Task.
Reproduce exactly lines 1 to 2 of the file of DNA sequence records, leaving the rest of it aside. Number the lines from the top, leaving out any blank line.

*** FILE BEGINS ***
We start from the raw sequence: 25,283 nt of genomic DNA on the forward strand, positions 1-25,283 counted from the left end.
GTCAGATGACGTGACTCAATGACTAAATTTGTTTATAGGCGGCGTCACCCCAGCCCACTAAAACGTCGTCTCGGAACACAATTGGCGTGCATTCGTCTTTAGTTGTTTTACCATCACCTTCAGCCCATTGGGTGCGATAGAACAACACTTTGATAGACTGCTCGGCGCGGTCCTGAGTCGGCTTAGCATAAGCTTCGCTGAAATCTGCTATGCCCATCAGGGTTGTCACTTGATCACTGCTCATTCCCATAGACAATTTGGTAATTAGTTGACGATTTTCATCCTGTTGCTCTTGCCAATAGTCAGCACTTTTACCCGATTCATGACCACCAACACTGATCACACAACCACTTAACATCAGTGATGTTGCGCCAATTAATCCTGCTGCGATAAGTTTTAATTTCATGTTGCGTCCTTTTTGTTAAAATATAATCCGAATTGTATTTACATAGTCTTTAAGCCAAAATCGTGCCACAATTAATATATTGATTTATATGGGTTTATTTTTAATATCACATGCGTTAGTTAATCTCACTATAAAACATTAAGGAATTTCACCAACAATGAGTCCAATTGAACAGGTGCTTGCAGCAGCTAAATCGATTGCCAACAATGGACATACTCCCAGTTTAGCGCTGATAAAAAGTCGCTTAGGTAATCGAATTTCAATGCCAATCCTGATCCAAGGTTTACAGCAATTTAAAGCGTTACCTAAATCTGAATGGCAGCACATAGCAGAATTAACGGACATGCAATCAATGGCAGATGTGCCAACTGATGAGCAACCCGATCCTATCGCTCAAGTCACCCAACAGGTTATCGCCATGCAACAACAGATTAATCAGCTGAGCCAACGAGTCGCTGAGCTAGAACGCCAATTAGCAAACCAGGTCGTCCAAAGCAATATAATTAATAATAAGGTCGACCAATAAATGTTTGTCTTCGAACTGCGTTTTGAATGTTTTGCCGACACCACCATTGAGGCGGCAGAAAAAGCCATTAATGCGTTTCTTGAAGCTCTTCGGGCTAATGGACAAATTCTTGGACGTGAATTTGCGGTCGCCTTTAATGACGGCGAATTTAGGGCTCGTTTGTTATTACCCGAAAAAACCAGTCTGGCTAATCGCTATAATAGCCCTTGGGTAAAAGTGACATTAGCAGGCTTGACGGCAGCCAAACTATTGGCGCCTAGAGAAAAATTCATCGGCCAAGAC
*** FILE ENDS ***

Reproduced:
We start from the raw sequence: 25,283 nt of genomic DNA on the forward strand, positions 1-25,283 counted from the left end.
GTCAGATGACGTGACTCAATGACTAAATTTGTTTATAGGCGGCGTCACCCCAGCCCACTAAAACGTCGTCTCGGAACACAATTGGCGTGCATTCGTCTTTAGTTGTTTTACCATCACCTTCAGCCCATTGGGTGCGATAGAACAACACTTTGATAGACTGCTCGGCGCGGTCCTGAGTCGGCTTAGCATAAGCTTCGCTGAAATCTGCTATGCCCATCAGGGTTGTCACTTGATCACTGCTCATTCCCATAGACAATTTGGTAATTAGTTGACGATTTTCATCCTGTTGCTCTTGCCAATAGTCAGCACTTTTACCCGATTCATGACCACCAACACTGATCACACAACCACTTAACATCAGTGATGTTGCGCCAATTAATCCTGCTGCGATAAGTTTTAATTTCATGTTGCGTCCTTTTTGTTAAAATATAATCCGAATTGTATTTACATAGTCTTTAAGCCAAAATCGTGCCACAATTAATATATTGATTTATATGGGTTTATTTTTAATATCACATGCGTTAGTTAATCTCACTATAAAACATTAAGGAATTTCACCAACAATGAGTCCAATTGAACAGGTGCTTGCAGCAGCTAAATCGATTGCCAACAATGGACATACTCCCAGTTTAGCGCTGATAAAAAGTCGCTTAGGTAATCGAATTTCAATGCCAATCCTGATCCAAGGTTTACAGCAATTTAAAGCGTTACCTAAATCTGAATGGCAGCACATAGCAGAATTAACGGACATGCAATCAATGGCAGATGTGCCAACTGATGAGCAACCCGATCCTATCGCTCAAGTCACCCAACAGGTTATCGCCATGCAACAACAGATTAATCAGCTGAGCCAACGAGTCGCTGAGCTAGAACGCCAATTAGCAAACCAGGTCGTCCAAAGCAATATAATTAATAATAAGGTCGACCAATAAATGTTTGTCTTCGAACTGCGTTTTGAATGTTTTGCCGACACCACCATTGAGGCGGCAGAAAAAGCCATTAATGCGTTTCTTGAAGCTCTTCGGGCTAATGGACAAATTCTTGGACGTGAATTTGCGGTCGCCTTTAATGACGGCGAATTTAGGGCTCGTTTGTTATTACCCGAAAAAACCAGTCTGGCTAATCGCTATAATAGCCCTTGGGTAAAAGTGACATTAGCAGGCTTGACGGCAGCCAAACTATTGGCGCCTAGAGAAAAATTCATCGGCCAAGAC